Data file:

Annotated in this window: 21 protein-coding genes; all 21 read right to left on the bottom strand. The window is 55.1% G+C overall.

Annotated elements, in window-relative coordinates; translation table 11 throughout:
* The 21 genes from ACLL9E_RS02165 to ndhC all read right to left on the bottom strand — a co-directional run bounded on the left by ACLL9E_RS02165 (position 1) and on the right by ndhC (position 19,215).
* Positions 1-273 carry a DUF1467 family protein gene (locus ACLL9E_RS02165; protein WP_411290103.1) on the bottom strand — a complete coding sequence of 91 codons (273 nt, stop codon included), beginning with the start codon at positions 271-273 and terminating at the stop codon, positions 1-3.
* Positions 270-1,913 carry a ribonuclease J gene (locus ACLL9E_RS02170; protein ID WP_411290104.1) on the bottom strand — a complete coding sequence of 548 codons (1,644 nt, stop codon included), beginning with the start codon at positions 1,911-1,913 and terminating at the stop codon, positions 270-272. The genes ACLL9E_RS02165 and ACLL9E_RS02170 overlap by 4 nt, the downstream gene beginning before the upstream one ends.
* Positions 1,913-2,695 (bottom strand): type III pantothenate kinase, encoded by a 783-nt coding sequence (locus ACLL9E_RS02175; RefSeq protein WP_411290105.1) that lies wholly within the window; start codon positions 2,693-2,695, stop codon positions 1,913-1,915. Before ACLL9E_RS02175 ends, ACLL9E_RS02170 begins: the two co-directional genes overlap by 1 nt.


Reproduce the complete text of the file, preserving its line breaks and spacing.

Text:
Annotated in this window: 21 protein-coding genes; all 21 read right to left on the bottom strand. The window is 55.1% G+C overall.

Annotated elements, in window-relative coordinates; translation table 11 throughout:
* The 21 genes from ACLL9E_RS02165 to ndhC all read right to left on the bottom strand — a co-directional run bounded on the left by ACLL9E_RS02165 (position 1) and on the right by ndhC (position 19,215).
* Positions 1-273 carry a DUF1467 family protein gene (locus ACLL9E_RS02165; protein WP_411290103.1) on the bottom strand — a complete coding sequence of 91 codons (273 nt, stop codon included), beginning with the start codon at positions 271-273 and terminating at the stop codon, positions 1-3.
* Positions 270-1,913 carry a ribonuclease J gene (locus ACLL9E_RS02170; protein ID WP_411290104.1) on the bottom strand — a complete coding sequence of 548 codons (1,644 nt, stop codon included), beginning with the start codon at positions 1,911-1,913 and terminating at the stop codon, positions 270-272. The genes ACLL9E_RS02165 and ACLL9E_RS02170 overlap by 4 nt, the downstream gene beginning before the upstream one ends.
* Positions 1,913-2,695 (bottom strand): type III pantothenate kinase, encoded by a 783-nt coding sequence (locus ACLL9E_RS02175; RefSeq protein WP_411290105.1) that lies wholly within the window; start codon positions 2,693-2,695, stop codon positions 1,913-1,915. Before ACLL9E_RS02175 ends, ACLL9E_RS02170 begins: the two co-directional genes overlap by 1 nt.